Electoral Registers: who could vote and when
Below is a list of changes to voting legislation and what this meant for the people of West Yorkshire and the former county of the West Riding. On the introduction of electoral registers in 1832 the franchise (right to vote) was generally limited to men of considerable wealth and status. The franchise was gradually extended from the late nineteenth to early twentieth century when from 1928 all men and women over the age of 21 finally had the right to vote irrespective of their gender, status or personal wealth. This is known as Universal Suffrage.
Some sections of society have always been excluded from voting. These include:
- lunatics (voluntary patients and the lucid could vote)
- peers (local and European Union peers can vote)
Other groups have been excluded at certain times:
- pre 1887 serving policemen
- pre 1918 postmasters
- 1918-1923 conscientious objectors
Commonwealth citizens residing in Britain are eligible to vote in UK elections. EU citizens in Britain can be registered for EU parliamentary and local elections but cannot vote in UK parliamentary elections.
Qualifications listed for the right to vote in electoral registers pre 1939:
- Residence (R)
- Business premises (B.P)
- Occupation (O)
- Occupation of husband (H.O)
- Naval or military voter (N.M)
|Date||Changes to the franchise||Changes affecting West Riding/West Yorkshire|
|pre 1832|| Parliamentary representation:
||Initially represented by 2 MPs (known as Knights of the Shire), Yorkshire's representation in parliament was increased to 4 MPs in 1822. See here for a list of Yorkshire MPs pre 1832.|
|1832|| Representation of the People Act 1832, otherwise known as Great Reform Act:
|| Yorkshire was divided into the 3 Ridings; the East, North and West Ridings. This was the first time the West Riding was classed as a parliamentary constituency/division. A brief history of the West Riding as a constituency can be found here. See here for a list of West Riding County electoral registers held by WYAS: Wakefield.
The following cities were established as parliamentary boroughs:
In addition to the already established boroughs of:
As parliamentary boroughs these cities were not included in the West Riding county electoral registers. Instead electors from these boroughs can be found in the Burgess Rolls compiled by each borough, see Electoral Registers held at other organisations for more info.
|1862||West Riding county division divided into 2 seats:|
Although the right to vote was still linked to a property qualification this generally meant small land owners, tenant farmers, shopkeepers, skilled workers and craftsmen etc were now enfranchised. The extended qualifications saw parts of the working class able to vote for the first time, largely owing the campaigns orchestrated by the Chartist movement. The electorate almost doubled from 1 million to 2 million men; women were still prevented from voting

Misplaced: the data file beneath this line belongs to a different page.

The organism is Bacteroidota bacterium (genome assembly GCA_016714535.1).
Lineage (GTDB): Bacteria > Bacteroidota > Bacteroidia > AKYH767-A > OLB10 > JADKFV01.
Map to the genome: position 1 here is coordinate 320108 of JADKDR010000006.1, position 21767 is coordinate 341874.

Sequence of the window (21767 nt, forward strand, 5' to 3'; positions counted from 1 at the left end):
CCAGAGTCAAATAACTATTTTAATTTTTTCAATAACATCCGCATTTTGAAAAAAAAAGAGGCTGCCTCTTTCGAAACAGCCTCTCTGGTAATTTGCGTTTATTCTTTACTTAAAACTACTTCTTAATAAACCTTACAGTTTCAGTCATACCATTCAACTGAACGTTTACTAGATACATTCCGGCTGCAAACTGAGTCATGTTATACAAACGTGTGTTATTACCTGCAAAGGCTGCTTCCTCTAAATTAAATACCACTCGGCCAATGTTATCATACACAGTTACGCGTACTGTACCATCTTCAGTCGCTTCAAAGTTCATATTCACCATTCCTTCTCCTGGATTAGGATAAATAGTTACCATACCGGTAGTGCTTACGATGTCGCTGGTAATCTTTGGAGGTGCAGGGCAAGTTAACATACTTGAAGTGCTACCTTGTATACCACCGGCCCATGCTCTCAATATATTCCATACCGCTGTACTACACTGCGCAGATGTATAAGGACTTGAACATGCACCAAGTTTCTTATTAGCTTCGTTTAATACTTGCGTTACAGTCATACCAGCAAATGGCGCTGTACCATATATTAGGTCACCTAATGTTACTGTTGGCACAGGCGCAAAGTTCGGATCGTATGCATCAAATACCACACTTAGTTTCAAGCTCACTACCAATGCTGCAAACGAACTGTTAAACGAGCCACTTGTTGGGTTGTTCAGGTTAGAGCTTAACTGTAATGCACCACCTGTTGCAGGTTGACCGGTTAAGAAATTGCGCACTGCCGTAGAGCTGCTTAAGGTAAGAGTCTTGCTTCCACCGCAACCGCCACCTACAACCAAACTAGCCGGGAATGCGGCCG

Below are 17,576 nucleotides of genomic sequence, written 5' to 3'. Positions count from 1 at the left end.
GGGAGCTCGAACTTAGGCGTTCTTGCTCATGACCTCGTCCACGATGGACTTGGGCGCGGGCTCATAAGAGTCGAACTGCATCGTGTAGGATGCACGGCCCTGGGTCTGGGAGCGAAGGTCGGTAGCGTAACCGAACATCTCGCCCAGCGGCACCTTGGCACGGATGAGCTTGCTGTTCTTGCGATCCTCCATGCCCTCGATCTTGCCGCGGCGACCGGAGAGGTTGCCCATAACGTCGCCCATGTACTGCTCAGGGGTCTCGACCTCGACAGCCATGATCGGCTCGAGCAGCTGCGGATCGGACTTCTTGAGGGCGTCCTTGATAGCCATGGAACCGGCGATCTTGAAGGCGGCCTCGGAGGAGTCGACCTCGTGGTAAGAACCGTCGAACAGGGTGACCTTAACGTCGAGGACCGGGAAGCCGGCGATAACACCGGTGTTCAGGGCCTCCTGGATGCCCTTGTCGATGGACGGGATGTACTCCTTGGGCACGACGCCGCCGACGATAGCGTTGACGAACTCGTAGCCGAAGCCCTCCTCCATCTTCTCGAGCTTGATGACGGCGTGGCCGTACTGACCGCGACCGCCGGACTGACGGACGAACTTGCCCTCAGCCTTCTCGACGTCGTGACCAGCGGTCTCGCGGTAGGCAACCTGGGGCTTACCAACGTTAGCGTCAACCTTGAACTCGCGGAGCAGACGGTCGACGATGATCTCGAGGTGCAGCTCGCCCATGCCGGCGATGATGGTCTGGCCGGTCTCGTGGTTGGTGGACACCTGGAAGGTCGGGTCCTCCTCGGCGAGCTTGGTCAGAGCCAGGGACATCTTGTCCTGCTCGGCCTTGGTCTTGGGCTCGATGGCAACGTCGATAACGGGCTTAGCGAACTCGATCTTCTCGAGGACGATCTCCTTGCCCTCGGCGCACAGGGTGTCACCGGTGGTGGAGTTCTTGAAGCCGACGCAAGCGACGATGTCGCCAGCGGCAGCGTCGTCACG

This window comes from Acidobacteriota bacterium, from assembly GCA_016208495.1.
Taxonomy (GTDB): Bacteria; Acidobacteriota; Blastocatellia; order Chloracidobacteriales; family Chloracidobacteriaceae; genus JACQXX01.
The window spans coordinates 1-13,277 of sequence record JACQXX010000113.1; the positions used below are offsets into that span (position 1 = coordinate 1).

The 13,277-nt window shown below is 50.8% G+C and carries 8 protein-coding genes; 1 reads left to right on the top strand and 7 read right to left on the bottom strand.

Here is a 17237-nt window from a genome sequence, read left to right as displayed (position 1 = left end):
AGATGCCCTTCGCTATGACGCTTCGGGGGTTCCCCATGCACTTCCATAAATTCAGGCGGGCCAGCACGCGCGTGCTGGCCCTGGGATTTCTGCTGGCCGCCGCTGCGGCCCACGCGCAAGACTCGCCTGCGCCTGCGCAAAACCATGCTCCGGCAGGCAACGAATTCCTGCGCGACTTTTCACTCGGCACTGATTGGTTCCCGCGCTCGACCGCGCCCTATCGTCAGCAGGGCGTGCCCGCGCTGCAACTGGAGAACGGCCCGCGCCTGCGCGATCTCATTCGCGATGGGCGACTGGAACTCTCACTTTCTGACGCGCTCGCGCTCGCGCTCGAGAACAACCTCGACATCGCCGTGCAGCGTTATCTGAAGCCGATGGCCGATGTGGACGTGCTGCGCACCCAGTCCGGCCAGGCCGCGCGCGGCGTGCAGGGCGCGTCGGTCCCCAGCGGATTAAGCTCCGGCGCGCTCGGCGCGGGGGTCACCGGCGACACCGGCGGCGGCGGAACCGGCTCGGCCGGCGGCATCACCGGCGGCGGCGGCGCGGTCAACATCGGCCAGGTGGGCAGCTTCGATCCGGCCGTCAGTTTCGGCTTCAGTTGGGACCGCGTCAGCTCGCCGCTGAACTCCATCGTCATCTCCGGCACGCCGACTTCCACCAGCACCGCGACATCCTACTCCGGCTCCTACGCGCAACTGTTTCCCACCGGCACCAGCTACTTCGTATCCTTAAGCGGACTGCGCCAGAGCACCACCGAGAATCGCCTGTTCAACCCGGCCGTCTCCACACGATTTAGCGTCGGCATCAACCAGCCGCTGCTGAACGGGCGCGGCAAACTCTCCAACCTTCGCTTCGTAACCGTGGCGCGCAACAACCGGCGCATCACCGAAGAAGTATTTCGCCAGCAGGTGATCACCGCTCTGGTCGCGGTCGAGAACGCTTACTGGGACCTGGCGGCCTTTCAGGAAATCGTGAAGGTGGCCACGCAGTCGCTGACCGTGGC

| Boundary Review 1867. West Riding county division split into 3 constituencies:
|1869|| Municipal Corporations (Elections) Act 1869:
|1884|| Reform Act 1884:
|1885||-||Redistribution of Seats and Boundary Review 1885. West Riding county registers no longer compiled on a county basis, instead each new constituency had its own registers from 1886. New constituencies created included:|
|1887||Serving policemen able to vote for first time||-|
|1918|| Representation of the People Act 1918:
Boundary Review 1918, parliamentary counties were realigned with administrative counties that had been established in 1889.
The following constituencies were abolished:
|1923||Conscientious objectors excluded from voting after WWI were allowed to vote again||-|
|1928|| Representation of the People (Equal Franchise) Act 1928:
Now the right to vote did not depend on gender, occupation, class or property. This is known as Universal Suffrage
|1944||Partial Boundary review of Divisions 100,000 or more|
|1948|| Representation of People Act 1948:
|| Boundary Review 1948 made changes to several West Riding constituencies.
|1950||'Y' voters were added to electoral registers; these were people who would come of age (at this point 21) within the year and thus be eligible to vote||-|
|1965||-||Following a reorganisation separate boroughs electoral registers were abolished and the West Riding was made a single parliamentary system. The registers for the following boroughs were transferred into the West Riding County series between 1965 and 1974 and are available to view at WYAS: Wakefield:|
|1969|| Representation of the People Act 1969:
|1974||-||Local Government Act 1972 created the metropolitan county of South Yorkshire which formally existed from 1 April 1974. Constituencies for this area no longer appeared in West Yorkshire county series, see here for information about electoral registers held at other repositories|
|| Boundary Review 1983 brought changes to several West Yorkshire constituencies:
|1985||-||This is the last year electoral registers were compiled on a West Yorkshire county basis. From 1986 the only registers held by WYAS: Wakefield are for constituencies that are part of the Wakefield Metropolitan District; Hemsworth, Normanton, Pontefract & Castleford and Wakefield Divisions|
|2003||-|| Representation of the People (England & Wales) (Amendment) Regulations 2002: